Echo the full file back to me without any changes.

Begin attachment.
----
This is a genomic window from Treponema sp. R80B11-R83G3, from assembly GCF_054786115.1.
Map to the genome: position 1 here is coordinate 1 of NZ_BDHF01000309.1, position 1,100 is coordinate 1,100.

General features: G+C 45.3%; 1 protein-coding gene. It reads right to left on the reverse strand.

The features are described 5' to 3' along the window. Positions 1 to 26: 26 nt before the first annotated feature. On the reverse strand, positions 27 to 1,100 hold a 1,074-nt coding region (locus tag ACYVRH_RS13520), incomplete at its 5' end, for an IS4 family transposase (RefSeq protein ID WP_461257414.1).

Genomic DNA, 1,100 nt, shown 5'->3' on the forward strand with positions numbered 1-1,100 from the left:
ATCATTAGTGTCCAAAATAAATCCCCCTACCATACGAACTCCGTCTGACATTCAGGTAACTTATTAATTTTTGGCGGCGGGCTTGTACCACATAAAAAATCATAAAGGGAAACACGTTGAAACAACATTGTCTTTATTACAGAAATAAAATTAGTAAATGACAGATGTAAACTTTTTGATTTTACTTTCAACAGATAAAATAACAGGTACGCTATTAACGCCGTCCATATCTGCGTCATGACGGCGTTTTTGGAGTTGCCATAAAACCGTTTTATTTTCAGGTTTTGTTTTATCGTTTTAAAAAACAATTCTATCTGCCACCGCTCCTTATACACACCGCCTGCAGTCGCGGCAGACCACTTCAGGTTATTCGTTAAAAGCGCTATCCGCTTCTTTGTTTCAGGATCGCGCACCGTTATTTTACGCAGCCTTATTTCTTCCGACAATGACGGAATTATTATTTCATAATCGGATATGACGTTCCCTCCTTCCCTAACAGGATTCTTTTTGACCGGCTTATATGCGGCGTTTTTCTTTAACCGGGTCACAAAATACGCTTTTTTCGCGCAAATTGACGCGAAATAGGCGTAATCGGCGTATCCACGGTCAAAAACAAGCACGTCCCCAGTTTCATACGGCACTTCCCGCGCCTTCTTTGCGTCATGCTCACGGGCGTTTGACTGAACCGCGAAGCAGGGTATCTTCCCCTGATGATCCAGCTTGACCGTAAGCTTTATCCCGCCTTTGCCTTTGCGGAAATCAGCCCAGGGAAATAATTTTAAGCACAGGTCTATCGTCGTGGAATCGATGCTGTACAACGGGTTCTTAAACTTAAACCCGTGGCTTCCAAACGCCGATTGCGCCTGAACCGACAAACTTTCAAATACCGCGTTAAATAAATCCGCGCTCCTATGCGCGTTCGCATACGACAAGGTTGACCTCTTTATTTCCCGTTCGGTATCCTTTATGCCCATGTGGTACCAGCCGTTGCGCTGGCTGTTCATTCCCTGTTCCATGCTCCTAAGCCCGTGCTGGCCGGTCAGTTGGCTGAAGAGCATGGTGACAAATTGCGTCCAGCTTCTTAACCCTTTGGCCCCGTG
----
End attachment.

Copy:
This is a genomic window from Treponema sp. R80B11-R83G3, from assembly GCF_054786115.1.
Map to the genome: position 1 here is coordinate 1 of NZ_BDHF01000309.1, position 1,100 is coordinate 1,100.

General features: G+C 45.3%; 1 protein-coding gene. It reads right to left on the reverse strand.

The features are described 5' to 3' along the window. Positions 1 to 26: 26 nt before the first annotated feature. On the reverse strand, positions 27 to 1,100 hold a 1,074-nt coding region (locus tag ACYVRH_RS13520), incomplete at its 5' end, for an IS4 family transposase (RefSeq protein ID WP_461257414.1).

Genomic DNA, 1,100 nt, shown 5'->3' on the forward strand with positions numbered 1-1,100 from the left:
ATCATTAGTGTCCAAAATAAATCCCCCTACCATACGAACTCCGTCTGACATTCAGGTAACTTATTAATTTTTGGCGGCGGGCTTGTACCACATAAAAAATCATAAAGGGAAACACGTTGAAACAACATTGTCTTTATTACAGAAATAAAATTAGTAAATGACAGATGTAAACTTTTTGATTTTACTTTCAACAGATAAAATAACAGGTACGCTATTAACGCCGTCCATATCTGCGTCATGACGGCGTTTTTGGAGTTGCCATAAAACCGTTTTATTTTCAGGTTTTGTTTTATCGTTTTAAAAAACAATTCTATCTGCCACCGCTCCTTATACACACCGCCTGCAGTCGCGGCAGACCACTTCAGGTTATTCGTTAAAAGCGCTATCCGCTTCTTTGTTTCAGGATCGCGCACCGTTATTTTACGCAGCCTTATTTCTTCCGACAATGACGGAATTATTATTTCATAATCGGATATGACGTTCCCTCCTTCCCTAACAGGATTCTTTTTGACCGGCTTATATGCGGCGTTTTTCTTTAACCGGGTCACAAAATACGCTTTTTTCGCGCAAATTGACGCGAAATAGGCGTAATCGGCGTATCCACGGTCAAAAACAAGCACGTCCCCAGTTTCATACGGCACTTCCCGCGCCTTCTTTGCGTCATGCTCACGGGCGTTTGACTGAACCGCGAAGCAGGGTATCTTCCCCTGATGATCCAGCTTGACCGTAAGCTTTATCCCGCCTTTGCCTTTGCGGAAATCAGCCCAGGGAAATAATTTTAAGCACAGGTCTATCGTCGTGGAATCGATGCTGTACAACGGGTTCTTAAACTTAAACCCGTGGCTTCCAAACGCCGATTGCGCCTGAACCGACAAACTTTCAAATACCGCGTTAAATAAATCCGCGCTCCTATGCGCGTTCGCATACGACAAGGTTGACCTCTTTATTTCCCGTTCGGTATCCTTTATGCCCATGTGGTACCAGCCGTTGCGCTGGCTGTTCATTCCCTGTTCCATGCTCCTAAGCCCGTGCTGGCCGGTCAGTTGGCTGAAGAGCATGGTGACAAATTGCGTCCAGCTTCTTAACCCTTTGGCCCCGTG